So how did a Salesian Sister from New Jersey find herself in Orange County, California?

One of my dreams was to start a prison dog program and I helped establish the California Institution for Women prison dog program. This program was for women serving life sentences. They learned to train puppies into service dogs for people with disabilities other than blindness. During that time, I remained committed to somehow working in the education field.

I placed résumés both in Los Angeles and Orange counties and told myself that whoever hired me first was where I belonged. The Diocese of Orange called me first and I accepted the principal position at St. Anne School. The funny thing is, two hours later, the pastor of St. Jerome called from Los Angeles.

When I was asked what kind of school I wanted to serve in, I was adamant that I wanted to serve in a poor school with no politics attached to it. And that happened to be St. Anne School. Call it providence.

What do you see as being the most challenging issues that school-aged Catholic students face?

We have noticed more stress-filled students who need counseling to deal with depression.

We have had some homeless situations with some of our students who have lived in a van some nights then in a hotel room and then back to their van because housing is so expensive and unpredictable.

Some students are living in crowded studios with many people, others in converted garages. It's difficult to see.

Despite the adversity, what would you consider to be St. Anne's academic strengths?

Compared to the local public schools, we are doing quite well. More than 50% of our students are above grade level in reading. In math, we still struggle, but we do offer some advanced math classes. I teach two of these classes.

Plus, we have a smart lab on campus where students work collaboratively on science-based projects weekly.

We also have a winning academic decathlon team, which I coach, and St. Anne has tied with the wealthiest schools in Orange County twice in the "Super Quiz" division.

Is there any school program of which you are particularly proud?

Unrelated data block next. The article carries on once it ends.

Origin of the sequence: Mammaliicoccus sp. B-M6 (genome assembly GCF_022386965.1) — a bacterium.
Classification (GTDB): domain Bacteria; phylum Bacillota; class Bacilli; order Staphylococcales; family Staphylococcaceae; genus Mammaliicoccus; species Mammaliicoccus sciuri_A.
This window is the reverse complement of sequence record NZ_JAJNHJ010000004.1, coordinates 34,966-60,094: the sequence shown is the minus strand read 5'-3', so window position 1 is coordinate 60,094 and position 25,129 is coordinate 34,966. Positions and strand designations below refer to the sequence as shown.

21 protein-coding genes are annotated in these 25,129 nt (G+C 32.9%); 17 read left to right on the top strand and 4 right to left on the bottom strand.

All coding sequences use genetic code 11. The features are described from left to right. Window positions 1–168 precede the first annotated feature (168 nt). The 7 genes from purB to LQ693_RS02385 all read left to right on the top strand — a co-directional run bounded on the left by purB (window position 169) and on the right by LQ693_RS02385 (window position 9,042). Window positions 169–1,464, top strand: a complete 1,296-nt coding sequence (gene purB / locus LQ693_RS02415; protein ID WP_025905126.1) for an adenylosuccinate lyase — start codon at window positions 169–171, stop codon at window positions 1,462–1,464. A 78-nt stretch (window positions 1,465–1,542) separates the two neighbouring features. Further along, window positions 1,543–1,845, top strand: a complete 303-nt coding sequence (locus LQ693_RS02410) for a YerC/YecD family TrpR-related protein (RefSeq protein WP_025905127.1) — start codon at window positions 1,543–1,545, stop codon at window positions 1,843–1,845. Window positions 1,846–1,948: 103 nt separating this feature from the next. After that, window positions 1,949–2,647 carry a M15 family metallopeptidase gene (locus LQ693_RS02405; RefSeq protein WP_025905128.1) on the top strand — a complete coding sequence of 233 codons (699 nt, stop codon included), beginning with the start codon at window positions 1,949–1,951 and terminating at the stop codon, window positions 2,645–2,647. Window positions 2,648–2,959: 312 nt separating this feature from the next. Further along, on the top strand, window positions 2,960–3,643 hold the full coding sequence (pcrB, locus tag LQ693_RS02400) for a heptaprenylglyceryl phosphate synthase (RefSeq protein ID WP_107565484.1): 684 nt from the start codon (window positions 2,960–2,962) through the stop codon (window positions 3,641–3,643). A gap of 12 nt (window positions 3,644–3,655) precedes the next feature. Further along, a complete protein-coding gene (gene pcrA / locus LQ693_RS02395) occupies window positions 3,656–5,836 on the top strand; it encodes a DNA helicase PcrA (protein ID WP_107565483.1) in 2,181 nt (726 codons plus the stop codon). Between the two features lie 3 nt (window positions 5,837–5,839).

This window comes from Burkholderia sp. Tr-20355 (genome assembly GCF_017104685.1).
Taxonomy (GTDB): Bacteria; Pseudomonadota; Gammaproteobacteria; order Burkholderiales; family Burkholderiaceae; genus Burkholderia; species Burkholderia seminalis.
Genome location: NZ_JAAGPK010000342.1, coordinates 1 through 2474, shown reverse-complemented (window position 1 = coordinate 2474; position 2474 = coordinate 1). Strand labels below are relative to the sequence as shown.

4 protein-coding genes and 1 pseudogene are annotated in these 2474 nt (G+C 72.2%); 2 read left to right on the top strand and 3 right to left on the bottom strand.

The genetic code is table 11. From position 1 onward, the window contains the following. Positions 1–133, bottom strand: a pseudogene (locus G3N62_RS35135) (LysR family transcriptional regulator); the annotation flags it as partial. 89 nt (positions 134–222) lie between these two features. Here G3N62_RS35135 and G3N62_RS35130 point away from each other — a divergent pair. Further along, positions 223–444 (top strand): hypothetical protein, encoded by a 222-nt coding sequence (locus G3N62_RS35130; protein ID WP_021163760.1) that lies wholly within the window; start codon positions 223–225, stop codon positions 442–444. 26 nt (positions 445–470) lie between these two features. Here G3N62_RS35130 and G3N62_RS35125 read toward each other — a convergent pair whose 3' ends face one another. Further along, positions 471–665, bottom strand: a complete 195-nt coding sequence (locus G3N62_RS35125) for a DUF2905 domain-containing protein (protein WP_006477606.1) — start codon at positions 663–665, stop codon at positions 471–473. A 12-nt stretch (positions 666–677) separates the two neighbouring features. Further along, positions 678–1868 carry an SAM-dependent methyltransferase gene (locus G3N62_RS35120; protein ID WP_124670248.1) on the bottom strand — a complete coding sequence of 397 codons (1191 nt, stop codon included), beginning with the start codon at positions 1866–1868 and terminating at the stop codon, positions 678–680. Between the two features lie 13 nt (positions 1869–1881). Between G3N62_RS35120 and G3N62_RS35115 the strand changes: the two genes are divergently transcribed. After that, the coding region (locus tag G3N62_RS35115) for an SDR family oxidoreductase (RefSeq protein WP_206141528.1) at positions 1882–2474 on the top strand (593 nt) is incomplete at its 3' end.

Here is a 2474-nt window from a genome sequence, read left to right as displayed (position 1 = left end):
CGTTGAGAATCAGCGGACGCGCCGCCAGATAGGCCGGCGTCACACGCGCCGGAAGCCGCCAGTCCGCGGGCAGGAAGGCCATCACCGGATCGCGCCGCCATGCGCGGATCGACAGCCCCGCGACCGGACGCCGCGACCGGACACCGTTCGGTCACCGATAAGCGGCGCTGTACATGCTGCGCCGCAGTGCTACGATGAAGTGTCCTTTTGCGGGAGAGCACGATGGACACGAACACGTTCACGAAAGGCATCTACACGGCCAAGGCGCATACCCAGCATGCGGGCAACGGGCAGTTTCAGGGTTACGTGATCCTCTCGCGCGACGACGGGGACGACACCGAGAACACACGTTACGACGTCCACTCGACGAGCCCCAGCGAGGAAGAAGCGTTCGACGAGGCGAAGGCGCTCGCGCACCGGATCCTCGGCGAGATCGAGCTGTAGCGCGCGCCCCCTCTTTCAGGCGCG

I'm proud of our band program for grades 4 through 8, where every student learns a band instrument of their choosing. The offshoot of the band program is our own mariachi band made up of more than 50 students. Students learn to sing or play the trumpet, violin and guitar. Some choose the more traditional vihuela or guitarrón.

The songs are in Spanish, although we play some of the parts of the Mass in English with the mariachi playing the songs with the younger students acting as vocalists.

The students now have gone to six other churches to perform, raising over $120,000 for tuition assistance. They're remarkably talented and they've become quite popular in our area.

A fundraising video for St. Anne School in Santa Ana, California (YouTube/The Orange Catholic Foundation)

There is a lot of Catholic imagery downtown and in the neighborhoods, particularly representations of Our Lady of Guadalupe. And not surprisingly, St. Anne has a wonderful mural on the campus. Do many of the students find a particular comfort or identity with this?

Oh, yes. When I first came to St. Anne there was an ugly brown wall there that was calling out to have a mural painted on it. I wanted it to be of Our Lady of Guadalupe, as the majority of our students are from Mexico.

I called Homeboy Industries in Los Angeles and asked if they had a muralist who could paint a mural. Two hours later they called back and said that Fabian Debora could do the job. Wonderful!

He had the mural done in two weekends, and now when our students see Our Lady, they see themselves in her smile. Many people come there to take photos, to place flowers, to kneel there, and to pray. It is the perfect gateway into our schoolyard.

What does the future of St. Anne look like?

This coming year, we will join four other Catholic schools in the Santa Ana area who are either underenrolled or financially challenged, to become the Pax Christi Academies. It will have its own executive board made up of wealthy businesspeople and a president.

I believe this is an answer to our prayers and will relieve some of the many pressures and stress of trying to raise money to offset deficit situations in our schools. Bishop Kevin Vann is a huge supporter of this, especially St. Anne School, and has promised that we will not be a school that is closed. I think we will be around for many more years.

Editor's note: Find lessons and teacher guides at GSR in the Classroom, which shines light on the mission and ministry of Catholic women religious around the world.